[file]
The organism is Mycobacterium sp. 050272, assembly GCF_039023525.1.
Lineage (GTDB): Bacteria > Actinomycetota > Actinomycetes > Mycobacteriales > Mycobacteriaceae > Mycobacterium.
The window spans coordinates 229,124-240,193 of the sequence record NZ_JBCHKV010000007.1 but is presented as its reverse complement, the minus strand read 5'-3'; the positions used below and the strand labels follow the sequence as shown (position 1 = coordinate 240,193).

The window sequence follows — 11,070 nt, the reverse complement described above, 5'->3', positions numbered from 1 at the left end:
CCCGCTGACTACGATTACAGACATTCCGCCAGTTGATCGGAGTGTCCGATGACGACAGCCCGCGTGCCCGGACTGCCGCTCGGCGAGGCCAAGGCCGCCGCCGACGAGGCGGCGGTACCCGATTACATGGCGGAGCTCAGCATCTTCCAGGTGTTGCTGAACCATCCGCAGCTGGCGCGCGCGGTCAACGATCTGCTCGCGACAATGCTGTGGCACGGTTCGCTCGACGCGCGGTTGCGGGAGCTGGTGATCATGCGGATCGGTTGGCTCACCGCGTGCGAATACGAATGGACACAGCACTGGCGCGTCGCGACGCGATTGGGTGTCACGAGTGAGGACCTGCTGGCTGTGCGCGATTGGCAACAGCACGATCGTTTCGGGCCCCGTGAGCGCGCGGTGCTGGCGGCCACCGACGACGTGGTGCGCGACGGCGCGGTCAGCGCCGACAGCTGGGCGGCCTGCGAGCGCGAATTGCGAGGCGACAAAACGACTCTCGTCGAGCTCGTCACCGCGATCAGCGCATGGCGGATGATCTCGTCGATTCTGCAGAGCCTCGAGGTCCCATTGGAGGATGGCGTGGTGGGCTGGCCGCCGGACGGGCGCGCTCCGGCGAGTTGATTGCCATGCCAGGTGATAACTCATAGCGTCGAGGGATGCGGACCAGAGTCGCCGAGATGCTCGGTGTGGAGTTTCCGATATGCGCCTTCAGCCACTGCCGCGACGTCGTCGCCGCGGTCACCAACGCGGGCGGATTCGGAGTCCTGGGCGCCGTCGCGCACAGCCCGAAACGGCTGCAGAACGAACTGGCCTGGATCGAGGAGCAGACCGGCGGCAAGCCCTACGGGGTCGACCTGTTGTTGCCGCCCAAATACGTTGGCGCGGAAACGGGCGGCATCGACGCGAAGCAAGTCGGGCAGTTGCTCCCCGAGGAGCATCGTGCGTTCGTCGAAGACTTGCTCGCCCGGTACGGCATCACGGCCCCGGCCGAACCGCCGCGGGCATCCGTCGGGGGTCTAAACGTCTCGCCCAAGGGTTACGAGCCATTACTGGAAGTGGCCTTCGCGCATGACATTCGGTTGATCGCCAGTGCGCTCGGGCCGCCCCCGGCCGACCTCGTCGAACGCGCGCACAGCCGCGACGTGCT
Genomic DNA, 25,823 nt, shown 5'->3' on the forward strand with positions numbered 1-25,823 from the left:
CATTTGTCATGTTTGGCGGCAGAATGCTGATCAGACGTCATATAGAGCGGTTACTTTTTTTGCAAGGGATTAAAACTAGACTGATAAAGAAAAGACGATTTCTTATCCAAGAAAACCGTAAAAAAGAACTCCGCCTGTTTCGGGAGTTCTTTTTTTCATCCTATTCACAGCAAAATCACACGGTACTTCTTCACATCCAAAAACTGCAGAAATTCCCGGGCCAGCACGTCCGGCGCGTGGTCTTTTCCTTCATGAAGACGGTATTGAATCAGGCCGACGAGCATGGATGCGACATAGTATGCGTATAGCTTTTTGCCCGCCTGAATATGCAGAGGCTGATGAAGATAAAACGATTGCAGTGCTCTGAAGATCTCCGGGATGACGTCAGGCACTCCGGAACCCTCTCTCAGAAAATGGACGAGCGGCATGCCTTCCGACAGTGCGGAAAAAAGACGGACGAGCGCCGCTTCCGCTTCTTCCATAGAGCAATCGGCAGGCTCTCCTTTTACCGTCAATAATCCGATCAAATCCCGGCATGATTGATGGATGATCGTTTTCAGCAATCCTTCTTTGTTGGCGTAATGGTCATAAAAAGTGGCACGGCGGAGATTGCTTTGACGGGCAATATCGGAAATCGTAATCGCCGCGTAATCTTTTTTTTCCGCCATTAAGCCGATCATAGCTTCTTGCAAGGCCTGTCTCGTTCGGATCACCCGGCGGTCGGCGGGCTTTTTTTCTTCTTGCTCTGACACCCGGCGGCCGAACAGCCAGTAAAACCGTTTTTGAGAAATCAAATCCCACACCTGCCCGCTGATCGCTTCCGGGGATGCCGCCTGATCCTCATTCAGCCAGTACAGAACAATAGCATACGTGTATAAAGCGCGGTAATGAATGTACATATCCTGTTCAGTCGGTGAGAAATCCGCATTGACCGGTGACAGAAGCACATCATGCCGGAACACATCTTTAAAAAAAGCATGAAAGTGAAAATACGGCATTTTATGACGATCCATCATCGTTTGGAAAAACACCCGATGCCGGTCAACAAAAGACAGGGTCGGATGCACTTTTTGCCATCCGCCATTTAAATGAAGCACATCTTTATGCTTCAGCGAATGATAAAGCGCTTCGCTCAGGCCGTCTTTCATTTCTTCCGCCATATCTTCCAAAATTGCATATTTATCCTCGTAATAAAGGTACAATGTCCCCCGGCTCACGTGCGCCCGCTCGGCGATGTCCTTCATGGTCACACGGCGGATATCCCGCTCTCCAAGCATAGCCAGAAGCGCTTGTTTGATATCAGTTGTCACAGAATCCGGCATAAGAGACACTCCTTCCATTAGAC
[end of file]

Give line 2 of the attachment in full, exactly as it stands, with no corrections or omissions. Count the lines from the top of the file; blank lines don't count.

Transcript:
Lineage (GTDB): Bacteria > Actinomycetota > Actinomycetes > Mycobacteriales > Mycobacteriaceae > Mycobacterium.